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Prehab-Rehab 101 Workshop: Low Risk + High Precision = High Performance : Chicago, IL March 7-8, 2015

    Back in March, Dr. Cheng made a visit back to Chicago to teach his first Prehab-Rehab workshop there. The workshop coordinator, Suzanne Ko, arranged for a first-class facility at the Lakeshore Sports & Fitness Lincoln Park club to host the 2-day event. During the first day, Doc covered a systematic, hands-on presentation of the 5 developmentally-based positions from Prehab-Rehab and introduced ways of training in those positions. While often spoken of as “corrective” or “remedial” exercises, the progressions taught in those positions are actually challenging core strengthening and dynamic stability/mobility work. The majority of the attendees were fitness professionals, and even they felt the rigorousness and high energy expenditure from the final workout at the end of Day 1 – all of which was based on the movements taught from those 5 “groundwork” positions. Below is an example of a reaction drill from the “Sphinx” position as taught by Dr. Cheng.

The second day’s material focused on the application of the Prehab-Rehab principles to the 3 most fundamental kettlebell lifts – the Deadlift/Swing, the Turkish Get-Up, and the Squat.

A great deal of time was spent on the hinge movement pattern, most commonly used to perform the Deadlift and the Kettlebell Swing. As Doc said, “In recent years, the kettlebell swing has become very popular for strength work and cardiovascular conditioning. But without the proper technique, you’re not only severely limiting your power output, but also placing undue stress on your lower back with each rep that doesn’t rely on the proper technique.”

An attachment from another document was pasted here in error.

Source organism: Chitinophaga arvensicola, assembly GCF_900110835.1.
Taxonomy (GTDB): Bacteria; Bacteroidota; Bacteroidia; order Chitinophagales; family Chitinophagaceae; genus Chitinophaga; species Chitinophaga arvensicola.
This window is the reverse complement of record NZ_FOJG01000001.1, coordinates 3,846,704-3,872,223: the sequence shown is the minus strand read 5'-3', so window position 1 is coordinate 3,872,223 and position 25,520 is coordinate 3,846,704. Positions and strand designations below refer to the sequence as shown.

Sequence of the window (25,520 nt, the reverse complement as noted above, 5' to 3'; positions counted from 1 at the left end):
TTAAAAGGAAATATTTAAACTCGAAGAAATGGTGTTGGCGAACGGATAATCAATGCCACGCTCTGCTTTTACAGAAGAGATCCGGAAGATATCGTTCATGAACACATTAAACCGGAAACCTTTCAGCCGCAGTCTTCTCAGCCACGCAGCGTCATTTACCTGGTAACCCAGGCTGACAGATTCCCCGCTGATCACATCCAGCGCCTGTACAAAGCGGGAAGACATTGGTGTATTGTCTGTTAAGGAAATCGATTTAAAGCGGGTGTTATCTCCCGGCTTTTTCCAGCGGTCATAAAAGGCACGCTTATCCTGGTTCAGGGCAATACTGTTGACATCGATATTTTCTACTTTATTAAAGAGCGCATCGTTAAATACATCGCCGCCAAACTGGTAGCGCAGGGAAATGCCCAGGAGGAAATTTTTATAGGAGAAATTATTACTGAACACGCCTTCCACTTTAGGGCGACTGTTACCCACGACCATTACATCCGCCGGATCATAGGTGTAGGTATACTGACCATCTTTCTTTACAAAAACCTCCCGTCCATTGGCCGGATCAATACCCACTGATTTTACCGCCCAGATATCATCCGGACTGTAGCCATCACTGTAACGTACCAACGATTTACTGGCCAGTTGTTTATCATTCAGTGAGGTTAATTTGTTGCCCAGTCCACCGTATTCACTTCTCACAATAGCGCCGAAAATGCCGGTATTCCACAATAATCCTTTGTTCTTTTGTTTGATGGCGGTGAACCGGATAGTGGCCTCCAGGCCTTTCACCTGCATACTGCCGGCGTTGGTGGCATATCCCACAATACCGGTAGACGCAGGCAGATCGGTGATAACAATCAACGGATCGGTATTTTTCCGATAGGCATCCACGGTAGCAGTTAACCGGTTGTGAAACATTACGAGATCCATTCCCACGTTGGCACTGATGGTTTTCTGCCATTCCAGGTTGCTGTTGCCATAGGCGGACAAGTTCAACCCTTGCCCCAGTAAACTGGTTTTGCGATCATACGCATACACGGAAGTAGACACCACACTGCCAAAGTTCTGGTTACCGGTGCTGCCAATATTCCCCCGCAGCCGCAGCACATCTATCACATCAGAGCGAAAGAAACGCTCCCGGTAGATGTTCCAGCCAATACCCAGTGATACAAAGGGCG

While some experienced lifters thought that the second day’s material was merely going to be a rehash of what they’d learned in RKC/Dragondoor or StrongFirst kettlebell instructor certifications, those who were more familiar with Doc’s reputation stayed put with open minds and ears.  As they applied the new cues & insights, lifts became stronger, easier, and safer.

The kettlebell swing is my favorite exercise, but took me months to learn. Even after I finally got it, I am still continuing to refine it. When done correctly, it is a great ballistic movement that combines strength, conditioning, and mobility work. It’s an efficient exercise because you don’t need a lot of time or space. Some points to consider: ✅ It is a hinge, not a squat. ✅ At the bottom of the swing, your shoulders higher than hips and your hips higher than your knees. There should not be any flexion in your spine. ✅ At the top of the swing, your body should be planking and forming a straight line. Your upper body should not lean back at the top of a swing. Get tall! ✅ Your arms are simply guiding the bell, but your hips are generating the power of the movement. You should not be pulling the bell with your arms. I see people getting the bell to chest height, but with their back extended. This is no bueno! ✅ If you are new to kettlebells, make sure you learn from a properly certified instructor. Learn the hinge and deadlift first. 📹 from @drmarkcheng’s #PrehabRehabCHI this past March. Learn this and much more at his next workshop In Chicago November 21-22! Early Bird pricing ends August 8! For registration info, email me at suzanne@skofit.com #kettlebells #movementneverlies #prehabrehab

A video posted by Suzanne Ko (@skofit) on

 

If you’re in the Midwest & would like to get in on the next Prehab-Rehab 101 workshop or you missed it the first time around & want to get in on it now, Dr. Cheng will be teaching in Chicago again on November 21-22, 2015.

Register now at http://ow.ly/QMnHp while there are still some spaces left for this intensive, hands-on learning opportunity!

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